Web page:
Rather than focusing in on what you perceive to be the negative aspects of being single during the holidays, think about the good things. For instance, when you’re single during the holidays you can attend all of the parties and celebrations that you want to go to…no missing your best friend’s dinner party because you get dragged to a boyfriend’s boring office party. You can also spend the actual holiday with your own family, with no discussion about splitting time with someone else’s family. Not buying gifts for a significant other means you can spoil your friends and family that much more!
3. Take Care of Yourself
Use the holidays to build a stronger you. Don’t tear yourself down for being single. Instead, make a conscious effort to remind yourself about your good qualities and spend your free time doing things that make you physically and emotionally stronger. Take up yoga, get massages, and volunteer your time to a worthy cause. Feeling good about yourself will make you the ultimate partner when someone special does come along!
4. Laugh Off Pushy Relatives
If you have a nosy aunt that is always asking when you’re going to get married, or siblings that give you a hard time about being single, make an effort to smile through it. Chances are, the quicker you assert that you’re happy and change the subject, the sooner the awkward moment will pass. If your family just can’t take a hint, tell them directly to stop asking about it. Overall, the easiest way to get through it is just to laugh it off as nosy relatives and not take it to heart. Your family means well, it might just come out in an annoying way! Make a game of it, counting how many times someone asks you if you’re still single, and write funny texts to your friends about it to keep your mood light.
The holidays should be a happy time, whether you’re single or in a relationship. If you find yourself without a significant other during the holiday season, focus on the positive, and you can still have a blast!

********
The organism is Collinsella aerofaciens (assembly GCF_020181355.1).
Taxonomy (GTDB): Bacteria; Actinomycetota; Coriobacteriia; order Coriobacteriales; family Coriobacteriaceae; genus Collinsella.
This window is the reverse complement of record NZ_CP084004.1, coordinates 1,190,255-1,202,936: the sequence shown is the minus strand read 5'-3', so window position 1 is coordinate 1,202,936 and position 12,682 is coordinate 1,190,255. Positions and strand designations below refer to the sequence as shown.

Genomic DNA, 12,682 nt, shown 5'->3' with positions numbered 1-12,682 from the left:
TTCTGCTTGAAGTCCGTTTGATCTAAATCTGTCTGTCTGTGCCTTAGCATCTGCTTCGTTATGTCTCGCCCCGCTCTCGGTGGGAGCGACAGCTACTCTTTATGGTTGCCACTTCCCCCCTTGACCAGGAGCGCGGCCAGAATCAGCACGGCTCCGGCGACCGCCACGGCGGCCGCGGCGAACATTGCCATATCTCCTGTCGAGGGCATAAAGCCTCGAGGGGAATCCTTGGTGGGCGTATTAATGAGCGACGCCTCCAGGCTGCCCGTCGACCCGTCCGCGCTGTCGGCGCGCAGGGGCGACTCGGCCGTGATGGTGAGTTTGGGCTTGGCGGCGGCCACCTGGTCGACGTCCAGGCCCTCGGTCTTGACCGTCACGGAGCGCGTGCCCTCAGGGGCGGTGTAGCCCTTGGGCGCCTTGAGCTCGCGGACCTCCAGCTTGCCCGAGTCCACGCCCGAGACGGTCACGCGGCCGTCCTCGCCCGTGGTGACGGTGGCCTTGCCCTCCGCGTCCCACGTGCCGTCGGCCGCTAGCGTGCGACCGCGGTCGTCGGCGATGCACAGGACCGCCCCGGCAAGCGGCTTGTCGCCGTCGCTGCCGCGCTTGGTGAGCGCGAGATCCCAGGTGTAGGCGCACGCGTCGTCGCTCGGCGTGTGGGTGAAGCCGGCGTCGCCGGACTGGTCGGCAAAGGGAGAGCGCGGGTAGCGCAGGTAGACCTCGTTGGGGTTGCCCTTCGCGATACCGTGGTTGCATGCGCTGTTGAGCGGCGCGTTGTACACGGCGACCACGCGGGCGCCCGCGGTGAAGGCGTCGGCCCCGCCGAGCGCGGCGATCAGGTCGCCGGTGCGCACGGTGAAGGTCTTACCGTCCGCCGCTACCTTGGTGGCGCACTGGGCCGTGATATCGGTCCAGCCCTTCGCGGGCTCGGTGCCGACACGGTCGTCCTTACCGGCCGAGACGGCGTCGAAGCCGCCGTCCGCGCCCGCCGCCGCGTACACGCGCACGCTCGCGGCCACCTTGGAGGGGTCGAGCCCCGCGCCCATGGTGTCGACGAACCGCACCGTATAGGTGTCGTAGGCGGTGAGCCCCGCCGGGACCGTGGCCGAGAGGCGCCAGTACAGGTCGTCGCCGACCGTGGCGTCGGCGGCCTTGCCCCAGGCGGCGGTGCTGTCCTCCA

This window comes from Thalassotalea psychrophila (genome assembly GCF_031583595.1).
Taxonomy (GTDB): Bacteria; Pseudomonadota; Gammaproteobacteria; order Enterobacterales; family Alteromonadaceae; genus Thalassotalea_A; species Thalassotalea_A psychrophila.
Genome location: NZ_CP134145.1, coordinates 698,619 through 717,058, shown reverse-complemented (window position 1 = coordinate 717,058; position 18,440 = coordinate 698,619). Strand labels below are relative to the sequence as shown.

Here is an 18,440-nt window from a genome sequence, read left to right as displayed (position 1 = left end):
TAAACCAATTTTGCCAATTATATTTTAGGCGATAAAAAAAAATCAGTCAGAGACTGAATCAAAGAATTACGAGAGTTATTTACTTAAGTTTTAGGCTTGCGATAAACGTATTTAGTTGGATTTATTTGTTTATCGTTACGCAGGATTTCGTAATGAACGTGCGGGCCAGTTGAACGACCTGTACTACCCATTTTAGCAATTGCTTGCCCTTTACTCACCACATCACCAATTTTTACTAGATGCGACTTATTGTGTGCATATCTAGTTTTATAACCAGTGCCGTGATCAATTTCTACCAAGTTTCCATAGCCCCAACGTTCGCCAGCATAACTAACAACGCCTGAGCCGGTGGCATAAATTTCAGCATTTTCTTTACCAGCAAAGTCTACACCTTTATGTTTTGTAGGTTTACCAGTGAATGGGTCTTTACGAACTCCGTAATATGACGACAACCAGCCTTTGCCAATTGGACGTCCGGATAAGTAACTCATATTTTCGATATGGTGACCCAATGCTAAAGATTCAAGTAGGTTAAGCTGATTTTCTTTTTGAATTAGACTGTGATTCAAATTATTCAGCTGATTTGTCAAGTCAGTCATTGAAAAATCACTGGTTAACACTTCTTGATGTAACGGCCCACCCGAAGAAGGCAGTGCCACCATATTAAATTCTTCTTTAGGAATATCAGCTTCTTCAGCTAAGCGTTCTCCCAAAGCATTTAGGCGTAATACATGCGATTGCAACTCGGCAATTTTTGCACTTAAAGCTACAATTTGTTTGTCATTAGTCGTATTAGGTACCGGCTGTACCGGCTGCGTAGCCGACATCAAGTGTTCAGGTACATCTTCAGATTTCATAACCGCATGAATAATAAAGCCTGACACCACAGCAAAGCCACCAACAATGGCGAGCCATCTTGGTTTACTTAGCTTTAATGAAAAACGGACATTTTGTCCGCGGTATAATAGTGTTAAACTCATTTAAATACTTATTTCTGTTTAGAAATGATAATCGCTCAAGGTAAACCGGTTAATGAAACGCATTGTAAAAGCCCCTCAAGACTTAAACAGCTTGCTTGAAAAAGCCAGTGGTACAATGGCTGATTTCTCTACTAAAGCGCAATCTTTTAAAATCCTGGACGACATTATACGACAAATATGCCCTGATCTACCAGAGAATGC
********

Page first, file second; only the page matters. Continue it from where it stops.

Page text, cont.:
Overcoming Holiday Conflict with Family
The holidays are supposed to be a time of good cheer and bliss. But, as we all know, this time of year can also be very stressful. For some people, it can even be overwhelming. If you have conflict with your family, the holiday season can be especially frustrating. Memories of bad holidays from your childhood come to the surface, you find yourself in the same room with relatives you avoid all year, and emotional pain bubbles up.
Here are some tips for how to handle painful elements in your family this holiday season.
Sometimes an unexpected encounter with a family member or not knowing how long you have to spend at Christmas dinner can bring about anxiety. Have a plan for how long you will stay at events and create an exit strategy in advance. Drive yourself so you can leave when you need to. Also prepare mentally for how you will deal with difficult family members or the holiday conflict. Come up with some responses in your mind to questions that make you uncomfortable – when are ready to handle pointed questions it might be easier to stay calm and stop an argument from happening.
Make Necessary Adjustments
If being around certain family members is just too painful right now, give yourself permission to make changes to your regular holiday routine. Avoiding issues won’t make them go away, but at the same time it might be necessary to cut a three night stay at your parent’s home to one night only. Or, if you don’t feel comfortable having everyone to your own home, ask your sister to host this year.
Take Care of Yourself